All the above and numerous other interesting facts clearly support and promote the beneficial aspects of exercising with your partner or a friend. However, at this point I want to blend it a bit and make it more scientific by referring to a study dealing with the main question “Does Exercise Environment Enhance the Psychological Benefits of Exercise for Women”. In the first experiment, 128 female college students experienced the same exercise task in terms of type and intensity of exercise. The three exercise groups differed only in the social setting in which they were placed. Group 1 participants biked alone, group 2 participants biked with a stranger (two women randomly assigned to the same lab session), and group 3 participants biked with a close friend they brought with them. In the second experiment there were 4 different groups.  Group 1 participants walked alone on a treadmill in the university fitness facility on campus. Group 2 participants completed the same treadmill walk as group 1 but did so alongside a friend who walked on an adjacent treadmill. Group 3 completed a walk of the same length and intensity but along a prescribed route on the university campus. Group 4 completed the same walk as group 3 but brought a friend with them.  Interestingly, the results showed that in experiment 1, participants who exercised with a friend experienced less calmness following exercise than those who exercised alone. In other words, it was found that participants were most calm when they were by themselves and less calm when they were exercising with a friend. Additionally, in experiment 2, it was found that enjoyment was most enhanced when the exercise took place outdoors. Overall, the findings suggested that the psychological improvements associated with exercise may rather be related to the exercise environment (e.g., outdoors results in more enjoyment than indoors) and may have less relationship with social factors (e.g., exercising alone in a gym results in more calmness than exercising with others and especially with a friend).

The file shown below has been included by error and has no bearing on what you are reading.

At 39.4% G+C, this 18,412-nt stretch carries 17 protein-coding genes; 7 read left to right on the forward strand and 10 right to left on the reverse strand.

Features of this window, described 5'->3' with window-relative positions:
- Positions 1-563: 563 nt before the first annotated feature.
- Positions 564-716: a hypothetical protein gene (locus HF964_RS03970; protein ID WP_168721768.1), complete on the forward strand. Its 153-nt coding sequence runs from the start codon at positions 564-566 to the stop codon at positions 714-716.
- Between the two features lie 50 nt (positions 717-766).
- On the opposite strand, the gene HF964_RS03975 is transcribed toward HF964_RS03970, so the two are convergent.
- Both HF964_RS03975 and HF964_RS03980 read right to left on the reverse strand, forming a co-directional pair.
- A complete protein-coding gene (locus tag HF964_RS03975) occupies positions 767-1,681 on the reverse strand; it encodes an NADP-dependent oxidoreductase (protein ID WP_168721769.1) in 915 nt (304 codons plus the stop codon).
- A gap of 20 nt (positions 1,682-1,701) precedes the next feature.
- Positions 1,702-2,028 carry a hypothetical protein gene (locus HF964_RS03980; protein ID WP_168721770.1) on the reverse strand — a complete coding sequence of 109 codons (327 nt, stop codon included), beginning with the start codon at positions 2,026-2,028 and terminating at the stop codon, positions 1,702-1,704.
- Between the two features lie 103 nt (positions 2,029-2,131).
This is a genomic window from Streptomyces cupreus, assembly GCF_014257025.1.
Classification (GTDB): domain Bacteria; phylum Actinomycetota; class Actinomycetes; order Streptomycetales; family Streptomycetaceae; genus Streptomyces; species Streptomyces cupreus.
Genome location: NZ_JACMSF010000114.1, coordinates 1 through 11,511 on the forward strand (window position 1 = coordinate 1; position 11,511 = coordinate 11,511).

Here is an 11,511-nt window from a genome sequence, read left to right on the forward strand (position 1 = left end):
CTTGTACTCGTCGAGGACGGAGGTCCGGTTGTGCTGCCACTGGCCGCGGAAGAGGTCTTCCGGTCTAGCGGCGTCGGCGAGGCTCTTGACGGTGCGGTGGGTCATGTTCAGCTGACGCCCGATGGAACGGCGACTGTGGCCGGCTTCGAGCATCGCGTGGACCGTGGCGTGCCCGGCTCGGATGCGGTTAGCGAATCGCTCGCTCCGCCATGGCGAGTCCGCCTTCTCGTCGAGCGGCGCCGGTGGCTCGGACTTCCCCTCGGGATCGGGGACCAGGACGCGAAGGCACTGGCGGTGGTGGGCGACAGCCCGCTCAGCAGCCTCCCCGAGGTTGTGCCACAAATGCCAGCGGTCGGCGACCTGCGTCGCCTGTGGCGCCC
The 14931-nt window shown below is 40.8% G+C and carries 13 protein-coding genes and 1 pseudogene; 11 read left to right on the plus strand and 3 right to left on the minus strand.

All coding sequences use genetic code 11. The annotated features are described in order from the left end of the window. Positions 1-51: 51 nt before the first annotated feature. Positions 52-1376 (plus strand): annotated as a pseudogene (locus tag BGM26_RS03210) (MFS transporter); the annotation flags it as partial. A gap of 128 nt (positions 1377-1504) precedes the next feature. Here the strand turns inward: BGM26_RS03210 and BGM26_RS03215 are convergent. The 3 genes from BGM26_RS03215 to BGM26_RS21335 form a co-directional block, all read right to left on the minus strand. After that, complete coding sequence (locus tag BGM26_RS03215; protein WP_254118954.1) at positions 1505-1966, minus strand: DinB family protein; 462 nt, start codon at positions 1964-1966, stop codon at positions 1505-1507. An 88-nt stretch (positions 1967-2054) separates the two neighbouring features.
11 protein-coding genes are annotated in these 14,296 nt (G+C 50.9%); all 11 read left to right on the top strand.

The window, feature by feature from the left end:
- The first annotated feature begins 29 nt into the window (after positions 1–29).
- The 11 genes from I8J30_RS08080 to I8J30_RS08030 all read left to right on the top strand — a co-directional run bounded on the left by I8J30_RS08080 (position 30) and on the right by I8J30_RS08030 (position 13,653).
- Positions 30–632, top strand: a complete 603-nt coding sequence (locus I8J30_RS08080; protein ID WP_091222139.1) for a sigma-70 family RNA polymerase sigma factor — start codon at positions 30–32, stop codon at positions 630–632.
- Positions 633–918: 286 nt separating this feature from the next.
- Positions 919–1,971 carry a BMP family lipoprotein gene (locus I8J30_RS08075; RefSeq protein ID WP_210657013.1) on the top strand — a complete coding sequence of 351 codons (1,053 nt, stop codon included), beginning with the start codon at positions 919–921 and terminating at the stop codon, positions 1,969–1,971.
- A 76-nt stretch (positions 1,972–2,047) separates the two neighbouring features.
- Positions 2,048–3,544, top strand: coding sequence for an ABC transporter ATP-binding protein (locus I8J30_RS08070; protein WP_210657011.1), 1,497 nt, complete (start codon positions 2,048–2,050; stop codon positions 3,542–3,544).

Scientifically viewed or not, each of us has his or her own way of enjoying the different exercise routines. Some of us enjoy exercising alone, whereas others seek an exercise buddy. From my point of view, both directions are right when they promote fun, enjoyment and deliver balance in our lives. My suggestion is, exercise more whether you like to do it alone or with your partner.

About Anastasios Rodis

Anastasios Rodis is an exercise physiologist at Aspetar Orthopaedic and Sports Medicine Hospital in Qatar. Anastasios holds a European Masters in Sport and Exercise Psychology (Lund Universitet, Sweden/Leipzig, Germany). He has also completed an M.Sc in Applied exercise physiology (University of Bangor, wales, UK) and a B.Sc in Sport Sciences (University of Portsmouth, UK). Anastasios has 15 years of athletic history in track and field. He has worked as a sport psychologist with elite Swedish swimmers. He has also efficiently cooperated as an exercise physiologist with Panathinaikos football club and worked with elite athletic teams, individual athletes as well as patients with musculoskeletal injuries. His main focus is the promotion of exercise and healthy lifestyle by using and combining both physical and mental techniques.